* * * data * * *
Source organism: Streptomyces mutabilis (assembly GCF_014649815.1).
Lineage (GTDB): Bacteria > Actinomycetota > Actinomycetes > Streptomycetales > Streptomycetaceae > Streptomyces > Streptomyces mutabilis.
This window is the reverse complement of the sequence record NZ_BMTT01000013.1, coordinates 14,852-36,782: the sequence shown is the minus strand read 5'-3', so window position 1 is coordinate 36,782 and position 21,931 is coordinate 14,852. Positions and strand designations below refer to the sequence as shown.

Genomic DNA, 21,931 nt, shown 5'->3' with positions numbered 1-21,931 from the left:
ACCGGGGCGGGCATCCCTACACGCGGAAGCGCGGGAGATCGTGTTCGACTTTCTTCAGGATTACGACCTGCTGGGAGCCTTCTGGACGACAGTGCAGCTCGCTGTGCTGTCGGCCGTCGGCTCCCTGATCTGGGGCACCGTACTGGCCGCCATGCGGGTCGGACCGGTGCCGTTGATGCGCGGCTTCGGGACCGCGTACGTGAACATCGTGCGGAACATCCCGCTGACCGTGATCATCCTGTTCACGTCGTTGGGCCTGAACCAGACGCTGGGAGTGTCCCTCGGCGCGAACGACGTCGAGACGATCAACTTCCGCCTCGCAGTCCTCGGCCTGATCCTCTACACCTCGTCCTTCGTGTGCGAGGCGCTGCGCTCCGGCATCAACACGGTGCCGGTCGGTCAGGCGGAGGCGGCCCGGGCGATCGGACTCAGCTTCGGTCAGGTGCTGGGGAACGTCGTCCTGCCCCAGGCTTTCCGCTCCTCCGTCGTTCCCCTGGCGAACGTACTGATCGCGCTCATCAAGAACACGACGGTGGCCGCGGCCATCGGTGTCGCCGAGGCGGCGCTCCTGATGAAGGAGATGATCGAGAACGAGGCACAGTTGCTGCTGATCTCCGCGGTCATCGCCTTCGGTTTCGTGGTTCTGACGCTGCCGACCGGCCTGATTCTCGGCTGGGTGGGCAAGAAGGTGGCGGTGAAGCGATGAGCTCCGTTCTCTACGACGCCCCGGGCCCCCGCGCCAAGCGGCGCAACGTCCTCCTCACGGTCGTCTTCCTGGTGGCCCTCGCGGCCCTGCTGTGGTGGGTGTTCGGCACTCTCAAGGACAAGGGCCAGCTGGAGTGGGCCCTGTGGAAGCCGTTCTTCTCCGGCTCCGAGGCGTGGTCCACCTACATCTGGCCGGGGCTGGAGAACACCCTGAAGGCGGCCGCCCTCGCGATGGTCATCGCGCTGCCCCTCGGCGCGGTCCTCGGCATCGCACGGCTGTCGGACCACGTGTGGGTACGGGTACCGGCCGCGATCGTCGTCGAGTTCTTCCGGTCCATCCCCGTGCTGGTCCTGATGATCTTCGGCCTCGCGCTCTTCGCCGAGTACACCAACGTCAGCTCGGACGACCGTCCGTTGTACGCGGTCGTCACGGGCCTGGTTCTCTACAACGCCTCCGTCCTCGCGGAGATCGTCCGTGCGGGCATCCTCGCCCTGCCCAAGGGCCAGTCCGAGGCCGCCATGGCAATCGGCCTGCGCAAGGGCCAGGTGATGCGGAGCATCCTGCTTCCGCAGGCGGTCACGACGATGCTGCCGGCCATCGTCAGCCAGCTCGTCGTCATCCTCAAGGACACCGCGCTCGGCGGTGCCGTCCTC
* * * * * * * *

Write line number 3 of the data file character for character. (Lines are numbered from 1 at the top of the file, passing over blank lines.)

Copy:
This window is the reverse complement of the sequence record NZ_BMTT01000013.1, coordinates 14,852-36,782: the sequence shown is the minus strand read 5'-3', so window position 1 is coordinate 36,782 and position 21,931 is coordinate 14,852. Positions and strand designations below refer to the sequence as shown.